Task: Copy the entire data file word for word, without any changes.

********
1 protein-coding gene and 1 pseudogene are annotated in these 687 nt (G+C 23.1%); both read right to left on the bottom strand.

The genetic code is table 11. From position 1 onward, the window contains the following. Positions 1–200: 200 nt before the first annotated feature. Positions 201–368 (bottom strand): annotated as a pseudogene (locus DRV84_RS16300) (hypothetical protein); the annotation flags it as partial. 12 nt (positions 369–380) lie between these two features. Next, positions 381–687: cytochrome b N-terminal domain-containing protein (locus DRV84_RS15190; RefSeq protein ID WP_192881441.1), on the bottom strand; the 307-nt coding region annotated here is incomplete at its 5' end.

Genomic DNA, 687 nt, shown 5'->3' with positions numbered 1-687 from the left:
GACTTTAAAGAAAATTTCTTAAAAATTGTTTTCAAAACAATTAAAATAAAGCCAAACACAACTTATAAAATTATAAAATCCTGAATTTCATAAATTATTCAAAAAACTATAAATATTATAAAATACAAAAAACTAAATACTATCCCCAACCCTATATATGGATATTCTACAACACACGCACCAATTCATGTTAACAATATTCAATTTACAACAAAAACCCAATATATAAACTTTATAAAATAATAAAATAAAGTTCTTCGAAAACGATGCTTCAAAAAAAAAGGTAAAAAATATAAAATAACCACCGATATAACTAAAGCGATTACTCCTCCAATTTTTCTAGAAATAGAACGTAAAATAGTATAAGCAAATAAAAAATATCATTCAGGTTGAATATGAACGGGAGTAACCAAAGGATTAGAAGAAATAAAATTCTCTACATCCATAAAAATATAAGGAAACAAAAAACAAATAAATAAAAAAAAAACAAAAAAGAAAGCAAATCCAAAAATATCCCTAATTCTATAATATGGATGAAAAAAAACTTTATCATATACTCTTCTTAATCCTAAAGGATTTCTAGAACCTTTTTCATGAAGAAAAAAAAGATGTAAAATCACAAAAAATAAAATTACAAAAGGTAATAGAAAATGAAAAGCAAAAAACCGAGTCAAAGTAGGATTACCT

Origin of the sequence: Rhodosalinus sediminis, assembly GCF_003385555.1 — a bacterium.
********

1 protein-coding gene and 1 pseudogene are annotated in these 687 nt (G+C 23.1%); both read right to left on the bottom strand.

The genetic code is table 11. From position 1 onward, the window contains the following. Positions 1–200: 200 nt before the first annotated feature. Positions 201–368 (bottom strand): annotated as a pseudogene (locus DRV84_RS16300) (hypothetical protein); the annotation flags it as partial. 12 nt (positions 369–380) lie between these two features. Next, positions 381–687: cytochrome b N-terminal domain-containing protein (locus DRV84_RS15190; RefSeq protein ID WP_192881441.1), on the bottom strand; the 307-nt coding region annotated here is incomplete at its 5' end.

Genomic DNA, 687 nt, shown 5'->3' with positions numbered 1-687 from the left:
GACTTTAAAGAAAATTTCTTAAAAATTGTTTTCAAAACAATTAAAATAAAGCCAAACACAACTTATAAAATTATAAAATCCTGAATTTCATAAATTATTCAAAAAACTATAAATATTATAAAATACAAAAAACTAAATACTATCCCCAACCCTATATATGGATATTCTACAACACACGCACCAATTCATGTTAACAATATTCAATTTACAACAAAAACCCAATATATAAACTTTATAAAATAATAAAATAAAGTTCTTCGAAAACGATGCTTCAAAAAAAAAGGTAAAAAATATAAAATAACCACCGATATAACTAAAGCGATTACTCCTCCAATTTTTCTAGAAATAGAACGTAAAATAGTATAAGCAAATAAAAAATATCATTCAGGTTGAATATGAACGGGAGTAACCAAAGGATTAGAAGAAATAAAATTCTCTACATCCATAAAAATATAAGGAAACAAAAAACAAATAAATAAAAAAAAAACAAAAAAGAAAGCAAATCCAAAAATATCCCTAATTCTATAATATGGATGAAAAAAAACTTTATCATATACTCTTCTTAATCCTAAAGGATTTCTAGAACCTTTTTCATGAAGAAAAAAAAGATGTAAAATCACAAAAAATAAAATTACAAAAGGTAATAGAAAATGAAAAGCAAAAAACCGAGTCAAAGTAGGATTACCT

Origin of the sequence: Rhodosalinus sediminis, assembly GCF_003385555.1 — a bacterium.